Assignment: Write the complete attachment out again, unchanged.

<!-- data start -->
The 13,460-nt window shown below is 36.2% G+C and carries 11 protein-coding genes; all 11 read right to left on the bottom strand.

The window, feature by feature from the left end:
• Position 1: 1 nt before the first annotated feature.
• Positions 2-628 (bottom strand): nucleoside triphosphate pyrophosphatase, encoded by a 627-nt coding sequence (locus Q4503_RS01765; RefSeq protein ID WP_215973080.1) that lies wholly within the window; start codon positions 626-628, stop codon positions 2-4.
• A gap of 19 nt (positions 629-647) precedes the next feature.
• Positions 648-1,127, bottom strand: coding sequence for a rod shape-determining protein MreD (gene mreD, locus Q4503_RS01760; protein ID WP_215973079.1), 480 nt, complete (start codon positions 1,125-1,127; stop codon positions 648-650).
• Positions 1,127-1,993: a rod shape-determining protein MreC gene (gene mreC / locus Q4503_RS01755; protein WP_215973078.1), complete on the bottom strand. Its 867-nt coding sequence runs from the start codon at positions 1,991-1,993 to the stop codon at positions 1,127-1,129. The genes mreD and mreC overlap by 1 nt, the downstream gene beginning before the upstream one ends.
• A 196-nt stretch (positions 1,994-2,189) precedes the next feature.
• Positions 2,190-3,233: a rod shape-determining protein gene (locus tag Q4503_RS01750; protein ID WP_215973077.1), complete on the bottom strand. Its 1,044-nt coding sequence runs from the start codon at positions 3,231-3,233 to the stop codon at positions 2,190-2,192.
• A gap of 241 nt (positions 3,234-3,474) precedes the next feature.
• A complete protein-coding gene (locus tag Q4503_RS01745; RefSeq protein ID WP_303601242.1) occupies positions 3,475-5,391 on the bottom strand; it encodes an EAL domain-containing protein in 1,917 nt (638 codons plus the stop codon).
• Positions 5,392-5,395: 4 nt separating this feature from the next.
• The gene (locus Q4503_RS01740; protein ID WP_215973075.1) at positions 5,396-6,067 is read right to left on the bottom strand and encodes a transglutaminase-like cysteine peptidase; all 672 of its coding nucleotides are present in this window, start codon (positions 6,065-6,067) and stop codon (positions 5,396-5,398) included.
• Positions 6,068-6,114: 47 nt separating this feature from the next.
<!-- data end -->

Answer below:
The 13,460-nt window shown below is 36.2% G+C and carries 11 protein-coding genes; all 11 read right to left on the bottom strand.

The window, feature by feature from the left end:
• Position 1: 1 nt before the first annotated feature.
• Positions 2-628 (bottom strand): nucleoside triphosphate pyrophosphatase, encoded by a 627-nt coding sequence (locus Q4503_RS01765; RefSeq protein ID WP_215973080.1) that lies wholly within the window; start codon positions 626-628, stop codon positions 2-4.
• A gap of 19 nt (positions 629-647) precedes the next feature.
• Positions 648-1,127, bottom strand: coding sequence for a rod shape-determining protein MreD (gene mreD, locus Q4503_RS01760; protein ID WP_215973079.1), 480 nt, complete (start codon positions 1,125-1,127; stop codon positions 648-650).
• Positions 1,127-1,993: a rod shape-determining protein MreC gene (gene mreC / locus Q4503_RS01755; protein WP_215973078.1), complete on the bottom strand. Its 867-nt coding sequence runs from the start codon at positions 1,991-1,993 to the stop codon at positions 1,127-1,129. The genes mreD and mreC overlap by 1 nt, the downstream gene beginning before the upstream one ends.
• A 196-nt stretch (positions 1,994-2,189) precedes the next feature.
• Positions 2,190-3,233: a rod shape-determining protein gene (locus tag Q4503_RS01750; protein ID WP_215973077.1), complete on the bottom strand. Its 1,044-nt coding sequence runs from the start codon at positions 3,231-3,233 to the stop codon at positions 2,190-2,192.
• A gap of 241 nt (positions 3,234-3,474) precedes the next feature.
• A complete protein-coding gene (locus tag Q4503_RS01745; RefSeq protein ID WP_303601242.1) occupies positions 3,475-5,391 on the bottom strand; it encodes an EAL domain-containing protein in 1,917 nt (638 codons plus the stop codon).
• Positions 5,392-5,395: 4 nt separating this feature from the next.
• The gene (locus Q4503_RS01740; protein ID WP_215973075.1) at positions 5,396-6,067 is read right to left on the bottom strand and encodes a transglutaminase-like cysteine peptidase; all 672 of its coding nucleotides are present in this window, start codon (positions 6,065-6,067) and stop codon (positions 5,396-5,398) included.
• Positions 6,068-6,114: 47 nt separating this feature from the next.